White Power music and the mobilization of racist social movements

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White Power music and the mobilization of racist social movements

Please use this identifier to cite or link to this item: http://hdl.handle.net/10036/3124


Title: White Power music and the mobilization of racist social movements
Author: Corte, Ugo
Edwards, Bob
Citation: Vol.1, No. 1, pp.4-20
Publisher: University of Exeter
Journal: Music and Arts in Action
Date Issued: 2008-06
URI: http://hdl.handle.net/10036/3124
Links: http://musicandartsinaction.net/index.php/maia/index
Abstract: At the end of the 1970s a racist rock music movement known as White Power music emerged in Great Britain in connection with political parties of the extreme right and remains a vibrant force in racist social movements today. Throughout the 1990s, White Power music expanded significantly from its origins in a clandestine network of punk-inspired live shows and record promotions into a multi-million dollar, international enterprise of web-pages, radio stations and independent record labels promoting White Power musicians performing a wider range of musical genres. In this article, we view White Power music as a cultural resource created and produced by racist movements and used as a tool to further key movement goals. Specifically, we examine White Power music’s role when used to 1) recruit new adherents, especially youth, 2) frame issues and ideology to cultivate a White Power collective identity, and 3) obtain financial resources. In doing so we rely upon in-depth interviews with White Power musicians and promoters as well as representatives of watchdog and monitoring organizations. Interviews were conducted by the lead author from 2002-2004 or accessed through transcripts of similar interviews made available by another researcher. This research also relies upon an extensive examination of White Power music, lyrics, newsletters and websites. We conclude that White Power music continues to play a significant role in the mobilization of racist political and social movements by drawing in new youth, cultivating a racist collective identity, and generating substantial sums of money to finance a range of racist endeavours.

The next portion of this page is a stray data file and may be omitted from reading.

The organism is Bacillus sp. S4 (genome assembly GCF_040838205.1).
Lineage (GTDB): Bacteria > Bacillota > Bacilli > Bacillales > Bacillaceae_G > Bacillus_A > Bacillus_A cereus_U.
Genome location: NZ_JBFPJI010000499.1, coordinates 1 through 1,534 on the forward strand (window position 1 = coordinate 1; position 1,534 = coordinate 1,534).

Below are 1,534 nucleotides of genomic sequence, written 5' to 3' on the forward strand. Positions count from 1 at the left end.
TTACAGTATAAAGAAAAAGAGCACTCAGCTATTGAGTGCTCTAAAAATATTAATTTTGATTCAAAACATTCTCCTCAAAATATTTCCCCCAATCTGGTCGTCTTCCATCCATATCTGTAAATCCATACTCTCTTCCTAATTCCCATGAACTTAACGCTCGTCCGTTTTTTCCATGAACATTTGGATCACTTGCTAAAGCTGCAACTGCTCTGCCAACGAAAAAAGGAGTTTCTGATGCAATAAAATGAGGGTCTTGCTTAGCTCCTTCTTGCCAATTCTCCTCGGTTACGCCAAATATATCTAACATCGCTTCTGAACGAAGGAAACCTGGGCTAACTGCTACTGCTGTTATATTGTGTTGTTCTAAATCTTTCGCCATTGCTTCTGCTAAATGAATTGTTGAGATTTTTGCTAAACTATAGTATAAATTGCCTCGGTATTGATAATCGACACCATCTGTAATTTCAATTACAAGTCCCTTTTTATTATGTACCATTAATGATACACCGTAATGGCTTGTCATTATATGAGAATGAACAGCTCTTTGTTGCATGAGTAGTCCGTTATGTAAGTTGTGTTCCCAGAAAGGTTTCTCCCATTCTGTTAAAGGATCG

Type: Article
ISSN: 1754-7105

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